The internet has given humans a greater voice on the internet, whether it is Yelp, online reviews, or online content from “amateurs.” And this is great, because we can potentially find better representations of public opinions. The Cluetrain Manifesto highlights the new voice that people have been handed now that the internet can help us stand up to big corporations.
Unfortunately, this voice also leads to a large amount of bad content from uneducated and ill-willed people. This creates the need to have a level of skepticism when trying to find good information sources. Rheingold’s chapter on Crap Detection looks at some heuristics for finding trustworthy information. Services that help debunk bad information or review bad services can help us navigate these problems, but sometimes even that is not enough. The level of internet security for a lot of this online content is not upheld to the same PCI compliance standards as banking, and we’ve seen how well that has gone. But that’s not to say we should no longer use it. Any channel of communication, whether it is the internet, phones, letters, books, or person-to-person communication, can be exploited. As such we should remain skeptical, critical, and keep up with where we get our information from, and where we put it.
This brings up the desire for content filtering and governance for these very reasons. Rheingold brings up Socrates’ skepticism of the written word, highlighting how without scholars to guide knowledge exchange there can be dangerous consequences (pp. 60-61). There appears to be an on-going trend throughout history to put governances and restrictions on knowledge. I fear that this option will set us back and make the internet unusable. Like I said before, everything can be exploited.
With more information than ever before, we are finding ways to manage and organize information into smaller amounts of information until it is exactly what we need. We are even creating services to help discover which services we should use. With all the dangers that the amount of information being generated can impose, we must be careful about governances and restrictions, there is a fine line in protecting people’s minds and censorship.
Chris Anderson’s article, “The Long Tail,” had special resonance for me. I spent about half of my 28 years in radio doing music “disc jockey” shifts (we called ourselves “air personalities,” as we stopped jockeying any kind of discs in the mid to late 90s). I understand all too well Anderson’s diagram showing the anatomy of the long tail, with a small number of major hits clustered on one end, and the long tail of lesser-appeal material trailing off into infinity. Our limitation on the radio was time, just as the limitation in (now scarce) music stores is shelf space.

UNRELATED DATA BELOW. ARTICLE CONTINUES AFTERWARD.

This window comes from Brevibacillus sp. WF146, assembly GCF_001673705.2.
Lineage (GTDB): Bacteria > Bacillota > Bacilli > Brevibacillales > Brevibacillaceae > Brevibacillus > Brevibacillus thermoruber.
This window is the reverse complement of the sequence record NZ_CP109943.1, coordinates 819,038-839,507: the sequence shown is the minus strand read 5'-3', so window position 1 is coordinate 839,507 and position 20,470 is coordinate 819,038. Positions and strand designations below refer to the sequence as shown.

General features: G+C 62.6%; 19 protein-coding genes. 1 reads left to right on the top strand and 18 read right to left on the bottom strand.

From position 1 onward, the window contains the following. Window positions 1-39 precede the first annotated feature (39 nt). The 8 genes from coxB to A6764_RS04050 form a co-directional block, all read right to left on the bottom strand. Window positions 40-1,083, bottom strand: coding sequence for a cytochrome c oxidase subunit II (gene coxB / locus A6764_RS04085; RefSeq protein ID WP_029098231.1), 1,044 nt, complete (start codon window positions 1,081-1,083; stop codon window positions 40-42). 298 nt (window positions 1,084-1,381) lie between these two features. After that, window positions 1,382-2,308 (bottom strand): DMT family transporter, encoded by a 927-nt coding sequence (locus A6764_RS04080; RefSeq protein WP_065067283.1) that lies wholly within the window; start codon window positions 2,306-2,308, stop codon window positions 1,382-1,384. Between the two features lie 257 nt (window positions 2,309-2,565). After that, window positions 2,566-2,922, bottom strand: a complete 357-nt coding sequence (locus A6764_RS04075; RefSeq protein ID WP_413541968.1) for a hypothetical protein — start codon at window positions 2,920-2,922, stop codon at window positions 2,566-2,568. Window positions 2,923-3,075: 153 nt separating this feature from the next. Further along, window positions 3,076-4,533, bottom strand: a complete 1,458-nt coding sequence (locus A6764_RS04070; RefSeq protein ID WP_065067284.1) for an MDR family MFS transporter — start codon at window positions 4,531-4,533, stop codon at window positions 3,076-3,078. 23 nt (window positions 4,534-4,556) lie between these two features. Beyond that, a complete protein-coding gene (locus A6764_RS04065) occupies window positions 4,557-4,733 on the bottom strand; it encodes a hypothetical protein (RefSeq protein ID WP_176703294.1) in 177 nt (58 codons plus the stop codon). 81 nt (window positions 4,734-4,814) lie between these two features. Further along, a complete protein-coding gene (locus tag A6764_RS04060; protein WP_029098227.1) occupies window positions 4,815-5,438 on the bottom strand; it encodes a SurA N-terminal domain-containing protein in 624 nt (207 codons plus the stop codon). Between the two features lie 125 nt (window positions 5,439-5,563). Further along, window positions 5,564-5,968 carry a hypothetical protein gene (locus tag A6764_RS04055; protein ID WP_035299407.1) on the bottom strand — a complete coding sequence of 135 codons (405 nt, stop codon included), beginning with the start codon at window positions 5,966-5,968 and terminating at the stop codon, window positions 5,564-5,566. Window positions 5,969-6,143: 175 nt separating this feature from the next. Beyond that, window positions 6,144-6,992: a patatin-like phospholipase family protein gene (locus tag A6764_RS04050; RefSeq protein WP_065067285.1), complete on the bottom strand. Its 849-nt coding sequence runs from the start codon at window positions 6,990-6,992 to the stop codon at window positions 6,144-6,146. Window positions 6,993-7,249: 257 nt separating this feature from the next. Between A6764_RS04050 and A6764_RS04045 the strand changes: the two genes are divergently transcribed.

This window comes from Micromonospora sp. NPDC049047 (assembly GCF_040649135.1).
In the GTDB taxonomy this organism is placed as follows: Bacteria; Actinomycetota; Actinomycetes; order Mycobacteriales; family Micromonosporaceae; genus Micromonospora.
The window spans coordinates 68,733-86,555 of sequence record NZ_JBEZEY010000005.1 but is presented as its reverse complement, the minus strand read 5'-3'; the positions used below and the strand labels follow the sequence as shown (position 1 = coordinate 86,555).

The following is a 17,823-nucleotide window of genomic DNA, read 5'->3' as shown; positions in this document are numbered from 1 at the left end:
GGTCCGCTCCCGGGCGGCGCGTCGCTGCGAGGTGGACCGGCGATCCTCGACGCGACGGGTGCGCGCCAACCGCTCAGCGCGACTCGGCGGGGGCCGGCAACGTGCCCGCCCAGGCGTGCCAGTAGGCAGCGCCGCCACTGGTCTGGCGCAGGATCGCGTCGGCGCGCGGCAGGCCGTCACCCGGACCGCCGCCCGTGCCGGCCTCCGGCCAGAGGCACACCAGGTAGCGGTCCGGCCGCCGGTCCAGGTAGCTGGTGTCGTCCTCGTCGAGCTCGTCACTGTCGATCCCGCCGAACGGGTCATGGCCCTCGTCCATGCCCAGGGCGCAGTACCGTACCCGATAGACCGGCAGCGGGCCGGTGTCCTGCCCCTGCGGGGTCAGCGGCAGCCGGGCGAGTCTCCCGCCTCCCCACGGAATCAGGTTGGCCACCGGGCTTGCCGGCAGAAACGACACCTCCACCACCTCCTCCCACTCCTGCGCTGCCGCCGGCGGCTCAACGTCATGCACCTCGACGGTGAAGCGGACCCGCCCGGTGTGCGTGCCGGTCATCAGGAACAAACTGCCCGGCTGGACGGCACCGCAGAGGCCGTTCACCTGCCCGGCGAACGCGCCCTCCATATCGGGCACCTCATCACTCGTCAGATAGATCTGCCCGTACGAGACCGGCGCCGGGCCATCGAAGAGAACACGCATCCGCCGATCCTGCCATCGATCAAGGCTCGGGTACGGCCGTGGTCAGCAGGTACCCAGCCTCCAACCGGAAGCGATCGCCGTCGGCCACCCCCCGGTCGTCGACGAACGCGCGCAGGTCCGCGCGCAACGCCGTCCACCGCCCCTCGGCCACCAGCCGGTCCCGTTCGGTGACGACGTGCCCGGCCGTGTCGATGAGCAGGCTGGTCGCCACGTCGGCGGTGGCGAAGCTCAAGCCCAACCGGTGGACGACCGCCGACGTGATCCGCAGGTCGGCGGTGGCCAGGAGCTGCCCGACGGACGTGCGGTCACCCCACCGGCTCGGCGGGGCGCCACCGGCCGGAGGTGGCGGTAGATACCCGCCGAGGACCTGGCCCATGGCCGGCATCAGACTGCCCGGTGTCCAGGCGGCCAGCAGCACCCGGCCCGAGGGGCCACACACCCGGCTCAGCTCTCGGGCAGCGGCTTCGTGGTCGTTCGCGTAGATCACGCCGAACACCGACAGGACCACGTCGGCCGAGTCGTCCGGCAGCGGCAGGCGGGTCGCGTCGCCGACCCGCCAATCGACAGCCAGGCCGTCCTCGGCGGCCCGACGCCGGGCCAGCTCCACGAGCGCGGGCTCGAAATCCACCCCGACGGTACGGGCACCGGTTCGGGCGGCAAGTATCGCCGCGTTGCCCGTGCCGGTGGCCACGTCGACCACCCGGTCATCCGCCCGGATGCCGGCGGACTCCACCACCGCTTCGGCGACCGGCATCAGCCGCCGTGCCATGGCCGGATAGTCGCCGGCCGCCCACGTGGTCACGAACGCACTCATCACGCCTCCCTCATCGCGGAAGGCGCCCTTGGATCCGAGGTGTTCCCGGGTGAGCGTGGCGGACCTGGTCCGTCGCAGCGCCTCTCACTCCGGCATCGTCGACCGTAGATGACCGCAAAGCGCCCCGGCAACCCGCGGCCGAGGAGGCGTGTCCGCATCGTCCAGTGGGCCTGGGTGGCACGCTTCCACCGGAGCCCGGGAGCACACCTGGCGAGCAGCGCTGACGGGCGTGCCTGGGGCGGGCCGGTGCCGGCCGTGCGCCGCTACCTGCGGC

We could only play one song at a time on the airwaves. If you selected a song from the “hits” end of the spectrum, you stood the best chance of holding a large share of your audience. If you selected one of your girlfriend’s personal favorites from the obscure end of the spectrum, most of your audience would tune over to one of your many competitors and would not come back until they screwed up and played something the listeners did not care for. For this reason, the choice was taken completely away from the djs and the playlists were programmed based on research, music testing, and safe hits. Hence the repetition and general lack of adventure of most stations. Many a radio programmer learned the hard way that while everyone says they want to hear more songs, they really want to hear more songs they like. Hit a clunker, and they’re off to someone who gives them what they want. Fewer listeners means lower ratings, lower advertising revenue, and lost jobs for those who steered their employers’ multi-million-dollar broadcast facilities in the wrong musical direction.
I know, of course, that there are many off-the-beaten-path songs that are beloved by a smaller, widely dispersed audience. Still, I was stunned at the statistics Anderson shared about how well those lesser known songs perform on digital music platforms, which can afford to offer up hundreds of thousands of songs for listeners to choose on their own time from anywhere in the world. Some of the radio stations I once worked for played around 300 songs, total. Current hits were played several times a day, while older nuggets might turn up once a month. The digital jukebox company, Ecast, offers up 150,000 songs on their barroom music service. Astonishingly, 99 percent of them are selected for at least some play each month. Some are played more than others, obviously, but digital storage and worldwide distribution make it possible for music and entertainment services like Rhapsody, Pandora, Netflix, and Amazon Prime to make money off the obscure works, too.